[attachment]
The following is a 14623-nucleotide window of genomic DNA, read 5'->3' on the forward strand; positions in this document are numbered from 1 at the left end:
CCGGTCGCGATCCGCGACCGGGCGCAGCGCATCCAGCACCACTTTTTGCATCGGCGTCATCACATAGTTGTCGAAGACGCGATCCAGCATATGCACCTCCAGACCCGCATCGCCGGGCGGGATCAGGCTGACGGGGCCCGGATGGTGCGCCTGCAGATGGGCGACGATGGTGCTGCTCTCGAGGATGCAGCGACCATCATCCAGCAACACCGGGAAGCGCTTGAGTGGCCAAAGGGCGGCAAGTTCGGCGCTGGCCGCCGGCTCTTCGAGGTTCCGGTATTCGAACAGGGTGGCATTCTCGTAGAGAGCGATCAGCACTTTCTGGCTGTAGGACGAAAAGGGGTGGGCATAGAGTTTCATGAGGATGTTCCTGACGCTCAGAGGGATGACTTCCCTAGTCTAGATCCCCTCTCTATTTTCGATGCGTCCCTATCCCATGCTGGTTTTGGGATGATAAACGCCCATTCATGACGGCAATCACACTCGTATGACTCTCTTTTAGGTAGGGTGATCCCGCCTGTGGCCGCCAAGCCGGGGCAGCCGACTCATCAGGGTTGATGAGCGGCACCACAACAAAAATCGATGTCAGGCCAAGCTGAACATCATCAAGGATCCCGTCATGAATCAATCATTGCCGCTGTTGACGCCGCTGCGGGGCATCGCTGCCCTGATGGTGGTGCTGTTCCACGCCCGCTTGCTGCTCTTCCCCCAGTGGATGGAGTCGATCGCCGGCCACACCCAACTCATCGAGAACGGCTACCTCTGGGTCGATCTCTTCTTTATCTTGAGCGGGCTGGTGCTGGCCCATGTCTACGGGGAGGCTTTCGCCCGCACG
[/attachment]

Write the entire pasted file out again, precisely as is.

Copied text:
The following is a 14623-nucleotide window of genomic DNA, read 5'->3' on the forward strand; positions in this document are numbered from 1 at the left end:
CCGGTCGCGATCCGCGACCGGGCGCAGCGCATCCAGCACCACTTTTTGCATCGGCGTCATCACATAGTTGTCGAAGACGCGATCCAGCATATGCACCTCCAGACCCGCATCGCCGGGCGGGATCAGGCTGACGGGGCCCGGATGGTGCGCCTGCAGATGGGCGACGATGGTGCTGCTCTCGAGGATGCAGCGACCATCATCCAGCAACACCGGGAAGCGCTTGAGTGGCCAAAGGGCGGCAAGTTCGGCGCTGGCCGCCGGCTCTTCGAGGTTCCGGTATTCGAACAGGGTGGCATTCTCGTAGAGAGCGATCAGCACTTTCTGGCTGTAGGACGAAAAGGGGTGGGCATAGAGTTTCATGAGGATGTTCCTGACGCTCAGAGGGATGACTTCCCTAGTCTAGATCCCCTCTCTATTTTCGATGCGTCCCTATCCCATGCTGGTTTTGGGATGATAAACGCCCATTCATGACGGCAATCACACTCGTATGACTCTCTTTTAGGTAGGGTGATCCCGCCTGTGGCCGCCAAGCCGGGGCAGCCGACTCATCAGGGTTGATGAGCGGCACCACAACAAAAATCGATGTCAGGCCAAGCTGAACATCATCAAGGATCCCGTCATGAATCAATCATTGCCGCTGTTGACGCCGCTGCGGGGCATCGCTGCCCTGATGGTGGTGCTGTTCCACGCCCGCTTGCTGCTCTTCCCCCAGTGGATGGAGTCGATCGCCGGCCACACCCAACTCATCGAGAACGGCTACCTCTGGGTCGATCTCTTCTTTATCTTGAGCGGGCTGGTGCTGGCCCATGTCTACGGGGAGGCTTTCGCCCGCACG